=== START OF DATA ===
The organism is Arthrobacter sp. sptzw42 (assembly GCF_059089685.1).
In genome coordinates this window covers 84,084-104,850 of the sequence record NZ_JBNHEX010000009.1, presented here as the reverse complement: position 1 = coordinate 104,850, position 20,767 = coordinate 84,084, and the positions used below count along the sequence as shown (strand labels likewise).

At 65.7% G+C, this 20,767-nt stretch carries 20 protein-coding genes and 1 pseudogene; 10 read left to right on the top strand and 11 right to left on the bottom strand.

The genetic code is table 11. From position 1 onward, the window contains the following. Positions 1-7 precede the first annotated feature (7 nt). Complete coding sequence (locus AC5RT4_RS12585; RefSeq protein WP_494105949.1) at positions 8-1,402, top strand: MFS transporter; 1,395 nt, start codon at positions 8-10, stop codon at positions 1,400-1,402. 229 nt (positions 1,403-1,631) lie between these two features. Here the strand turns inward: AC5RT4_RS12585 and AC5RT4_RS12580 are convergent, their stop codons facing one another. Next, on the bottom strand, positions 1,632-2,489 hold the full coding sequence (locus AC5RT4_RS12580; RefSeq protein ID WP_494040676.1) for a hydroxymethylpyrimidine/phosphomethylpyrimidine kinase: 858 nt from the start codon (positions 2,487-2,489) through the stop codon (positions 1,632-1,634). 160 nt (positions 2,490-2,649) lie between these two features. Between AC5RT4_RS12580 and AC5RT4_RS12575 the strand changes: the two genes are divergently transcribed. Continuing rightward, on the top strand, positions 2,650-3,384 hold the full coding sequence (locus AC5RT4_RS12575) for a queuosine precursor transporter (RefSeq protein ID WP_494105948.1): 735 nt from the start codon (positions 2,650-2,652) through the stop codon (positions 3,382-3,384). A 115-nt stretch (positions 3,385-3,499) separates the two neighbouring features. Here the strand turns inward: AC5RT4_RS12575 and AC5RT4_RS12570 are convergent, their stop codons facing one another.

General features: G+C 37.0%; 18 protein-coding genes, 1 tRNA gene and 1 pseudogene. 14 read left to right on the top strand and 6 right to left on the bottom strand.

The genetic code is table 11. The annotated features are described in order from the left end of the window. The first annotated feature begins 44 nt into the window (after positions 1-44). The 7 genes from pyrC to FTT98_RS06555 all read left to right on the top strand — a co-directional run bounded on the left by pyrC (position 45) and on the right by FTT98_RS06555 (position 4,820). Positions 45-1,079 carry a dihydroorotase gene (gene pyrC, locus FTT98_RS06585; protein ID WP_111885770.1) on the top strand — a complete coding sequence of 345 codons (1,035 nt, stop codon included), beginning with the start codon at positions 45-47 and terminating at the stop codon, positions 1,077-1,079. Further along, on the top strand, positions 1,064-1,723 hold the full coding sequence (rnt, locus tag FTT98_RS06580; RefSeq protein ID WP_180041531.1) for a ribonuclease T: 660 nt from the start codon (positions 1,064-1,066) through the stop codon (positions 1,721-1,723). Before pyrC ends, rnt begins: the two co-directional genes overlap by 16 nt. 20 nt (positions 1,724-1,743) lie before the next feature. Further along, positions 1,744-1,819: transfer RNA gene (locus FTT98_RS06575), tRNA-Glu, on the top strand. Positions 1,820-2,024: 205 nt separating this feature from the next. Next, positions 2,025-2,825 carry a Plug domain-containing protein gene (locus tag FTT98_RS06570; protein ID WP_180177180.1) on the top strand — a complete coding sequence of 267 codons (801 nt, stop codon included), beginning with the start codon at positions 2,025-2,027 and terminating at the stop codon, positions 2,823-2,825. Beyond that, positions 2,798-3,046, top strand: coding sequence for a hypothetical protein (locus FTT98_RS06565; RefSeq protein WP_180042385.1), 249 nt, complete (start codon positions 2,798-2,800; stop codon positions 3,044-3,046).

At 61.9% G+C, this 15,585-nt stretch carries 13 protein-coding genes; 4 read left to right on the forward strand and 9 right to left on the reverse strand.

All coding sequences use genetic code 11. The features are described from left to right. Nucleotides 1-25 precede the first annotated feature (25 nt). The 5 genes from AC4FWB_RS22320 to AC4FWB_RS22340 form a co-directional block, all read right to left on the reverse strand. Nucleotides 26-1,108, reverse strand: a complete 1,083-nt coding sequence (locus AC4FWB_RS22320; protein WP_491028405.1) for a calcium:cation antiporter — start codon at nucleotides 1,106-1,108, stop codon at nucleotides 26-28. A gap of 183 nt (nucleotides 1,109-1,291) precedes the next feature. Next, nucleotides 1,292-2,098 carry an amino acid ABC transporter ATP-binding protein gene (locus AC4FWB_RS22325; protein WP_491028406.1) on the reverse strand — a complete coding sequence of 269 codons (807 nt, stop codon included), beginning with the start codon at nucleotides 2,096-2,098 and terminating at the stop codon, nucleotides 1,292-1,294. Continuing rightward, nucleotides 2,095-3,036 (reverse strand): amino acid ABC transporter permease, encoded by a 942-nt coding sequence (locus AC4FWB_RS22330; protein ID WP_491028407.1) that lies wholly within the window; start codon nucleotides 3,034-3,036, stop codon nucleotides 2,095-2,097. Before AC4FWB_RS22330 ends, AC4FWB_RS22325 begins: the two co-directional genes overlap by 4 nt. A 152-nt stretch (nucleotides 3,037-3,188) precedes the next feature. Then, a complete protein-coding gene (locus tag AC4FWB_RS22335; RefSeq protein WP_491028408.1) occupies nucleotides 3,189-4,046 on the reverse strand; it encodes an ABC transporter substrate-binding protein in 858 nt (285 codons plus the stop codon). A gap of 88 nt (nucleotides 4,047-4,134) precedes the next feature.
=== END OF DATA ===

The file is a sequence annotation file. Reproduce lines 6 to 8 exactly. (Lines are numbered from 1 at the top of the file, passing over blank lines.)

The genetic code is table 11. The annotated features are described in order from the left end of the window. The first annotated feature begins 44 nt into the window (after positions 1-44). The 7 genes from pyrC to FTT98_RS06555 all read left to right on the top strand — a co-directional run bounded on the left by pyrC (position 45) and on the right by FTT98_RS06555 (position 4,820). Positions 45-1,079 carry a dihydroorotase gene (gene pyrC, locus FTT98_RS06585; protein ID WP_111885770.1) on the top strand — a complete coding sequence of 345 codons (1,035 nt, stop codon included), beginning with the start codon at positions 45-47 and terminating at the stop codon, positions 1,077-1,079. Further along, on the top strand, positions 1,064-1,723 hold the full coding sequence (rnt, locus tag FTT98_RS06580; RefSeq protein ID WP_180041531.1) for a ribonuclease T: 660 nt from the start codon (positions 1,064-1,066) through the stop codon (positions 1,721-1,723). Before pyrC ends, rnt begins: the two co-directional genes overlap by 16 nt. 20 nt (positions 1,724-1,743) lie before the next feature. Further along, positions 1,744-1,819: transfer RNA gene (locus FTT98_RS06575), tRNA-Glu, on the top strand. Positions 1,820-2,024: 205 nt separating this feature from the next. Next, positions 2,025-2,825 carry a Plug domain-containing protein gene (locus tag FTT98_RS06570; protein ID WP_180177180.1) on the top strand — a complete coding sequence of 267 codons (801 nt, stop codon included), beginning with the start codon at positions 2,025-2,027 and terminating at the stop codon, positions 2,823-2,825. Beyond that, positions 2,798-3,046, top strand: coding sequence for a hypothetical protein (locus FTT98_RS06565; RefSeq protein WP_180042385.1), 249 nt, complete (start codon positions 2,798-2,800; stop codon positions 3,044-3,046).

At 61.9% G+C, this 15,585-nt stretch carries 13 protein-coding genes; 4 read left to right on the forward strand and 9 right to left on the reverse strand.

All coding sequences use genetic code 11. The features are described from left to right. Nucleotides 1-25 precede the first annotated feature (25 nt). The 5 genes from AC4FWB_RS22320 to AC4FWB_RS22340 form a co-directional block, all read right to left on the reverse strand. Nucleotides 26-1,108, reverse strand: a complete 1,083-nt coding sequence (locus AC4FWB_RS22320; protein WP_491028405.1) for a calcium:cation antiporter — start codon at nucleotides 1,106-1,108, stop codon at nucleotides 26-28. A gap of 183 nt (nucleotides 1,109-1,291) precedes the next feature. Next, nucleotides 1,292-2,098 carry an amino acid ABC transporter ATP-binding protein gene (locus AC4FWB_RS22325; protein WP_491028406.1) on the reverse strand — a complete coding sequence of 269 codons (807 nt, stop codon included), beginning with the start codon at nucleotides 2,096-2,098 and terminating at the stop codon, nucleotides 1,292-1,294. Continuing rightward, nucleotides 2,095-3,036 (reverse strand): amino acid ABC transporter permease, encoded by a 942-nt coding sequence (locus AC4FWB_RS22330; protein ID WP_491028407.1) that lies wholly within the window; start codon nucleotides 3,034-3,036, stop codon nucleotides 2,095-2,097. Before AC4FWB_RS22330 ends, AC4FWB_RS22325 begins: the two co-directional genes overlap by 4 nt. A 152-nt stretch (nucleotides 3,037-3,188) precedes the next feature. Then, a complete protein-coding gene (locus tag AC4FWB_RS22335; RefSeq protein WP_491028408.1) occupies nucleotides 3,189-4,046 on the reverse strand; it encodes an ABC transporter substrate-binding protein in 858 nt (285 codons plus the stop codon). A gap of 88 nt (nucleotides 4,047-4,134) precedes the next feature.